Grinderman just sounds so freeing, doesn’t it? From the moment that the guitars in “Mickey Mouse and the Goodbye Man” tear their way out, Grinderman 2 is just a liberating force crafted by the man responsible for some of the best music of the past 20 years.
A bit of a drop for Menomena since their last was named my favorite album of 2009, but I still really enjoyed it. This one’s much darker but still just as meticulously crafted.
(Sub Pop, 2010)
This was the first time I was finally able to let go of my expectations and love a new Wolf Parade album for what it is. For a long time I was so tied to how they sounded in the pre-Sub Pop era that I wanted them to keep rewriting “Modern World” over and over. But now that I’ve conquered that demon, I’m free to realize that they continue to churn out incredible work. Oh and thanks to the “Yulia” video for making me sad every time I hear the song now.
(Dead Oceans, 2010)
I’ve sworn off saying “our generation’s Dylan,” but let’s just say that the Tallest Man on Earth is a great folk singer with fascinating lyrics and a pretty unique voice. And dozens of listens later I still get a tingle down my spine at the one-two punch of “King of Spain” and “Love Is All.”
(Sub Pop, 2010)
For me, Jaill’s That’s How We Burn has been the little album that could. Ever since I grabbed it out of the pile because of the Sub Pop logo, nice album art and novel name it’s been nothing but great tunes for me. The funny thing is that I don’t know ANY song titles on this record. I grab it, hit play and let the album play from start to finish. And if I’m the only one upstairs at work I usually hit PLAY a second time after that.
(Rough Trade, 2010)
At SXSW 2009 I talked to Chris Taylor of Grizzly Bear and found out he was working with the Morning Benders. Kinda weird since I thought I was the only person in the world who listened to the Morning Benders. So I spend the next year excitedly waiting for some tunes from that collaboration to leak. I couldn’t have been happier with the result or happier for their success.
(Forest Family, 2010)
Maybe I should save the gushy stuff for when their album comes out next year on a major label? “Go Outside” grabbed me (and the entire internet) by the ears and hasn’t let go nearly a year later. Without a doubt this was the freshest new sound I heard in 2010. If they’d put out an album this year I really think I would have picked it as my favorite of the year.
(Secretly Canadian, 2010)
On paper Odd Blood must’ve sounded like a gutsy, potentially stupid move to make. It’s got about half a dozen production decisions that I usually hate and at times it seems a bit ridiculous. But on record it’s fantastic Hats off to Yeasayer for one of the biggest gambles and biggest payoffs of the year. This was my do-the-dishes/clean-my-room album of 2010.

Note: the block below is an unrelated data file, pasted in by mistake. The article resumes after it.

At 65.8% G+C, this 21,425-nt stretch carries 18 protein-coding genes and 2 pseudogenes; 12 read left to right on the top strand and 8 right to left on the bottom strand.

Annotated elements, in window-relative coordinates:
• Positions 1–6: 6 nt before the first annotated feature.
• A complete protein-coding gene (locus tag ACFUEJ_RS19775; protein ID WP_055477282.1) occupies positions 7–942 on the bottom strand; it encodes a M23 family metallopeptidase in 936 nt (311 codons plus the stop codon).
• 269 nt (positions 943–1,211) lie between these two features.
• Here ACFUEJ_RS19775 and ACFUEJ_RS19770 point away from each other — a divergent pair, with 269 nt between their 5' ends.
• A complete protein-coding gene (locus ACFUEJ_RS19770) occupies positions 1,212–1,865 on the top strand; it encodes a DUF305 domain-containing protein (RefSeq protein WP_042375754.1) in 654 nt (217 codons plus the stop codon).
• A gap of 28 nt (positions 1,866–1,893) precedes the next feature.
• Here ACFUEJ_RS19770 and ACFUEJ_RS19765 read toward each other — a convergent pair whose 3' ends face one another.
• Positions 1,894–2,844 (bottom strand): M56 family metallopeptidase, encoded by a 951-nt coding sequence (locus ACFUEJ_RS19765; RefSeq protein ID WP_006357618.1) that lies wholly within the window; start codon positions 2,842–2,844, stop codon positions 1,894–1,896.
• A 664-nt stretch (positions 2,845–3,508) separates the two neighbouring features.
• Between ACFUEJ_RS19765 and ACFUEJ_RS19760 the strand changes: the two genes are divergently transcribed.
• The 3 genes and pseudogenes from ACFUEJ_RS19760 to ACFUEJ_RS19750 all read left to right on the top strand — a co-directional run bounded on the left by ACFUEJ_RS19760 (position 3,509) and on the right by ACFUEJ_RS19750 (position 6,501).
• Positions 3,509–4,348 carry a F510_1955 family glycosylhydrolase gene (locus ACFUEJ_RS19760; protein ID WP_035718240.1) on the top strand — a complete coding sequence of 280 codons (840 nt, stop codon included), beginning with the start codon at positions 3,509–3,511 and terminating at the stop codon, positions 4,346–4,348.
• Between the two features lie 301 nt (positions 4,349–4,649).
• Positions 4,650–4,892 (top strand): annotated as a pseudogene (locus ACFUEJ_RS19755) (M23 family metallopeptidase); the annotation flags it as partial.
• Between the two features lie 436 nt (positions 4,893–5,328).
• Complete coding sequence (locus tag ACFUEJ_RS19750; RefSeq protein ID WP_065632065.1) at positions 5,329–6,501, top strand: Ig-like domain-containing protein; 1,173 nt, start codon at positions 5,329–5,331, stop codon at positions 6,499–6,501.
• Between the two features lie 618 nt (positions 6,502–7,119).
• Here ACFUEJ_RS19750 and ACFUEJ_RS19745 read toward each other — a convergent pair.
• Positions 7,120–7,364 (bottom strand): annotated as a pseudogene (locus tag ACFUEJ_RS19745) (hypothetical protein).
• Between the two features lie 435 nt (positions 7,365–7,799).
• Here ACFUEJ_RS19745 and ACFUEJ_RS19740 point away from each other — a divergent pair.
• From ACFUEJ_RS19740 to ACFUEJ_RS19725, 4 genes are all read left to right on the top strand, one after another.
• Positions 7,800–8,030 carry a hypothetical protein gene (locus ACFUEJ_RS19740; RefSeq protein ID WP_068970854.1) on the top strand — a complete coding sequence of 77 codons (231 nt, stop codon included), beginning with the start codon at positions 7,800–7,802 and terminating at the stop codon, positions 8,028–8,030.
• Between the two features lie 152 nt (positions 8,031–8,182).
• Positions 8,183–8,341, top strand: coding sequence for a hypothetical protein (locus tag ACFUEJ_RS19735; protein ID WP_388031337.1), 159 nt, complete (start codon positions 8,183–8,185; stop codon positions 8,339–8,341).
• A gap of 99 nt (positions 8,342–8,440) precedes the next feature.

I tried to explain to someone why I can think of this album as both a disappointment and one of the best of the year (I mean, besides the fact that it was kind of a yawn of a year for music). Spoon’s basically been putting out A+ albums for the 10+ years they’ve been on Merge. So when they let loose this creative head-scratcher I was a little saddened to find that it was probably an A- at best. But after spending months and months with it, I realized it helps flesh out their discography so much more than another record in line with the others. “The Mystery Zone” and “I Saw the Light” really pop during their setlists and “Written in Reverse” and “Got Nuffin” are two of their best rockers ever.
(Comedy Central, 2010)
Honestly I’ve probably listened to this album more than any other this year. Aziz isn’t quite to the level of Patton Oswalt or Louis CK, but he is one hilarious SOB. Strange question: am I the only one who things that he starts things off with the only dud of a joke on this album?
(Equal Vision, 2010)
It’s funny to me that an album that ranks so highly on my year end list was one that I was originally a little let down by. This album’s predecessor Satanic Satanist has quickly become one of my favorite albums of recent years, and I really wanted this one to hit me as hard and as fast as that one did. But I can’t force it to be more like its brother — and, really, why would I? American Ghetto is like reading the first third of someone’s autobiography; John Gourley paints a picture of the places and people who helped shape him as a young adult. And though topics range from bars to friends taken in by drugs, the end result still shines are brightly as any album that came out this year.
Full list after the break.
You Ain’t No Picasso’s favorite albums of the year
1. Portugal. The Man – American Ghetto
(Aziz Ansari – Intimate Moments)
2. Spoon – Transference
3. Yeasayer – Odd Blood
4. Cults – 7″
5. Morning Benders – Big Echo
6. Jaill – That’s How We Burn
7. Tallest Man on Earth – Wild Hunt
8. Wolf Parade – Expo 86
9. Menomena – Mines
10. Grinderman – Grinderman 2
11. Kanye West – My Beautiful Dark Twisted Fantasy
12. New Pornographers – Together
13. Of Montreal – False Priest
14. Ted Leo/Rx – Brutalist Bricks
15. MGMT – Congratulations
16. Sleigh Bells – Treats
17. Owen Pallett – Heartland
18. Les Savy Fav – Root for Ruin
(David Cross – Bigger and Blackerer)
19. Wavves – King of the Beach
20. Crocodiles – Sleep Forever
21. Miniature Tigers – Fortress
22. Avi Buffalo – s/t
23. the National – High Violet
24. Oh No Ono – Eggs
25. Guards – s/t
26. Sufjan Stevens – Age of Adz
27. Ben Folds / Nick Hornby – Lonely Avenue
28. Roots – How I Got Over
29. Summer Fiction – s/t
30. Idiot Glee – EP